By CivilServiceWorld

24 Oct 2011


Ten of Civil Service World’s best scoops

‘NHS data loss doubles despite ICO warning’
2 June 2010

A CSW analysis of figures from the Information Commissioner’s Office (ICO) showed that NHS data losses doubled between 2009 and 2010, despite a previous call by the Information Commissioner for the health service to tackle security breaches.

There were 140 data breaches between November 2007 and April 2009, prompting a written warning from the ICO to the permanent secretary of the Department of Health, Hugh Taylor.

However, there were then 167 data breaches during 2009-10, bringing the total number betwee November 2007 and May 2010 to 307. While the ICO identified an average of 7.7 NHS breaches per month between November 2007 and April 2009, the average rate nearly doubled to 13.9 over the next year.

‘National School of Government to be scrapped’
15 December 2010

Two years before the National School of Government (NSG) was closed, CSW obtained a draft government policy document stating that the NSG’s business model was “not sustainable” and arguing that the management of civil service training should be handled by a smaller unit within the Cabinet Office.

“Our plan is to centralise the design, provision and supply of generic training into a single function – Civil Service Learning – and to reduce considerably the number of staff within departments,” it said, envisaging the outsourcing of much of government training. This plan was subsequently put into action.


‘DWP insiders raise fears over IT systems’ role in benefits reform’
23 February 2011

A key figure with close links into the top of the Department for Work and Pensions told CSW of fears over the capacity of the department’s IT systems to handle the transition to a single Universal Credit, just a week after the welfare reforms were announced by work and pensions secretary Iain Duncan Smith.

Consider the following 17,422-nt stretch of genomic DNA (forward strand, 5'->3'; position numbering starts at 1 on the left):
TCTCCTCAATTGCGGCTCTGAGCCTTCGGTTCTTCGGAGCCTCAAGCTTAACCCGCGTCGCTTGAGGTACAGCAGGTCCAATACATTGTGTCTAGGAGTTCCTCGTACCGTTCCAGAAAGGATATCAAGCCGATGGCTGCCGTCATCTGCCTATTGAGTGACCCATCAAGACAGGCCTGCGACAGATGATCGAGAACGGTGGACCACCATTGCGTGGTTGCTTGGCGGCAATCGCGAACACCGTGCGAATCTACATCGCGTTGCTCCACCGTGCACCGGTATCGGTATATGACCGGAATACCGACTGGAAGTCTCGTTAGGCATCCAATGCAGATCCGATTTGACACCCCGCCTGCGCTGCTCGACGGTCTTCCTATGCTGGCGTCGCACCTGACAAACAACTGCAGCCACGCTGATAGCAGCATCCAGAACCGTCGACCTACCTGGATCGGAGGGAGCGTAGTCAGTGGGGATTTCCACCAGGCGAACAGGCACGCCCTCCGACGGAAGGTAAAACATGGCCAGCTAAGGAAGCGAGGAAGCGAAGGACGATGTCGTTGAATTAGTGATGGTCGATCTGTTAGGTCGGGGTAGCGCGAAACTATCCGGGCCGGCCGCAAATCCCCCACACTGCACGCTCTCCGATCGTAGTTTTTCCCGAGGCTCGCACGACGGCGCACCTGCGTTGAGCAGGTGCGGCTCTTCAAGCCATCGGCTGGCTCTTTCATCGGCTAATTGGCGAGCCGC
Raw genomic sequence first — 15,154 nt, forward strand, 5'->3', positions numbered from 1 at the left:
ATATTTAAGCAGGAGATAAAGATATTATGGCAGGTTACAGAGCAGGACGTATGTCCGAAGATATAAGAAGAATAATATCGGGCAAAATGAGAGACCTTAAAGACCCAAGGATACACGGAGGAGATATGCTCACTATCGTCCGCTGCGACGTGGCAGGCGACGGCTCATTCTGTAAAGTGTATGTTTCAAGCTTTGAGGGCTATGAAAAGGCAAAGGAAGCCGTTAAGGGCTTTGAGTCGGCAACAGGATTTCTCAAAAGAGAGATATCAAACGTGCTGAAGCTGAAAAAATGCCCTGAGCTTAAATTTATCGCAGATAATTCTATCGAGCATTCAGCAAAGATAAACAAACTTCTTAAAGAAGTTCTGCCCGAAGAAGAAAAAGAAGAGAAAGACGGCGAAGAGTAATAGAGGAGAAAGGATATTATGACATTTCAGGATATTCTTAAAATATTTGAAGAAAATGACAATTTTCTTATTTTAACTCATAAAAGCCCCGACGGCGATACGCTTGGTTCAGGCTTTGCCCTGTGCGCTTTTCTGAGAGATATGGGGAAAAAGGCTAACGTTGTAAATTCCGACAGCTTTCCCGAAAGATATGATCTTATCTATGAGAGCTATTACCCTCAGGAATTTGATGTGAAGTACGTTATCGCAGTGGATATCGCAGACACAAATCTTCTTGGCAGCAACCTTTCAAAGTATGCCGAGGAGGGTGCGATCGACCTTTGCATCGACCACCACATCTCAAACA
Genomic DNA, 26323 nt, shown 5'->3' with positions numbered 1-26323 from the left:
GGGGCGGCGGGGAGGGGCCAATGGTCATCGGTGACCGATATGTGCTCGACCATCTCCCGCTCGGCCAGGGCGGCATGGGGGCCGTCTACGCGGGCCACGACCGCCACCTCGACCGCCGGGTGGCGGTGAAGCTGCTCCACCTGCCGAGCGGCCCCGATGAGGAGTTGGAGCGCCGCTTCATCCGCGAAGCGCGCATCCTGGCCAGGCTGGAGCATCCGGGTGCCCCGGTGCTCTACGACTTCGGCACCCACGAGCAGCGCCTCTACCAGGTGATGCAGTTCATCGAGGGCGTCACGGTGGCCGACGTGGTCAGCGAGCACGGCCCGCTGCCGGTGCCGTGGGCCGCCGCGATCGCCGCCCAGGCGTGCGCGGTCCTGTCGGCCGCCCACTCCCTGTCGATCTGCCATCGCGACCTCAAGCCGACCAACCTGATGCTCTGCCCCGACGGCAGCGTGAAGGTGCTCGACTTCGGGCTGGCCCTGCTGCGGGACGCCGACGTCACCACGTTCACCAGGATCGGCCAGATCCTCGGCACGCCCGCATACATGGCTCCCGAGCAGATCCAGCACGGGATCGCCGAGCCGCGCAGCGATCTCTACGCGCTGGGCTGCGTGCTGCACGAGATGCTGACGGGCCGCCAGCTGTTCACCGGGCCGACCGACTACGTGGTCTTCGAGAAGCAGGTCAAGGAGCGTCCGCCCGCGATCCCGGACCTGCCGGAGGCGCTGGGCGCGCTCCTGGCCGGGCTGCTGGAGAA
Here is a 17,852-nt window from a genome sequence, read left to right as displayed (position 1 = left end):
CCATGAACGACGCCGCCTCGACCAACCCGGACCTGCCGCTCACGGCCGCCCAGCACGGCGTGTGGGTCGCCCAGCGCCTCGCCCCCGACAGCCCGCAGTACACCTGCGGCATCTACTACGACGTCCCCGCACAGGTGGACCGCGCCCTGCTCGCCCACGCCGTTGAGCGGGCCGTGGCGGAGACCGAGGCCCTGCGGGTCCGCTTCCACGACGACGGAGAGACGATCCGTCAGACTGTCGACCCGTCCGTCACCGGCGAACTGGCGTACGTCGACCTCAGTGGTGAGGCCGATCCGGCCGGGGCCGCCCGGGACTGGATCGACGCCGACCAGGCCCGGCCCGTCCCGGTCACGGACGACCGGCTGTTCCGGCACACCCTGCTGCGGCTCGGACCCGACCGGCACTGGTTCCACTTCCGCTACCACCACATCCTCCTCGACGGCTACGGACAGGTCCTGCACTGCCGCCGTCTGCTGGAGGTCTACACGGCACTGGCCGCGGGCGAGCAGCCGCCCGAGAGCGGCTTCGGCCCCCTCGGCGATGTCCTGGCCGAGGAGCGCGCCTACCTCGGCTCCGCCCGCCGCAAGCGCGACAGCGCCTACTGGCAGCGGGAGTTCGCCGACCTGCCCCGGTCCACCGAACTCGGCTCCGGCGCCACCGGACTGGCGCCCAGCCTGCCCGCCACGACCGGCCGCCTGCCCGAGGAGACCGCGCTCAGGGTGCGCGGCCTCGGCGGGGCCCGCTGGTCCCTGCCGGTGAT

Speaking in an interview, Gavin Poole, executive director of the Centre for Social Justice – the think tank, founded by Duncan Smith, which has played a key role in shaping the reforms – said: “Everybody’s aware the massive threat across welfare reform is: how do you get the IT to do this?”

He warned that government’s IT history was “a catalogue of catastrophes” and pointed to recent HMRC errors in assessing PAYE liabilities: “You’ve got to think about what we’re procuring, how we’re going to do it, and are we going to be an intelligent customer or are we going to blindly accept what these big companies tell us?” he said. “That’s a huge challenge for the government and for the civil service.” Concerns about the challenge of creating a Universal Credit IT system have been raised repeatedly over the past year.

‘Clegg lacks evidence for Whitehall ‘barrier’ jibe’
21 September 2011

Deputy prime minister Nick Clegg last year attacked the civil service as a “barrier” that prevents infrastructure projects from being delivered on time – but CSW research into the three examples he cited as evidence revealed that in at least two cases, the delays were caused exclusively by problems in the private sector.

Clegg named the Wembley Stadium construction, improvements to the West Coast mainline, and the Jubilee Line upgrade. In fact, the Wembley Stadium and West Coast Mainline projects were largely managed within the private sector, while the Jubilee line work fell behind when the private contractor went bust.


‘Sir Gus defends civil service against criticisms over ‘pace’’
14 December 2011

In his exclusive pre-retirement interview last year, former cabinet secretary Sir Gus O’Donnell defended the civil service against the charge that it’s moving too slowly in implementing the coalition’s policies.

“There’s nobody in the civil service wants to slow things down unnecessarily, but it is our job at times to say: ‘Look, there’s a statutory requirement to do this or that. You have to do it in this way, via these lengthy consultations, and if you don’t you’ll be judicially reviewed, and in the end it will be slower’,” he said.

He also said that when ministers are frustrated by slow delivery, “quite often we get blamed [for delays] when in fact it’s because we are constrained by rules about the length of time for consultations, state aid, EU rules, and regulations that tie us down.”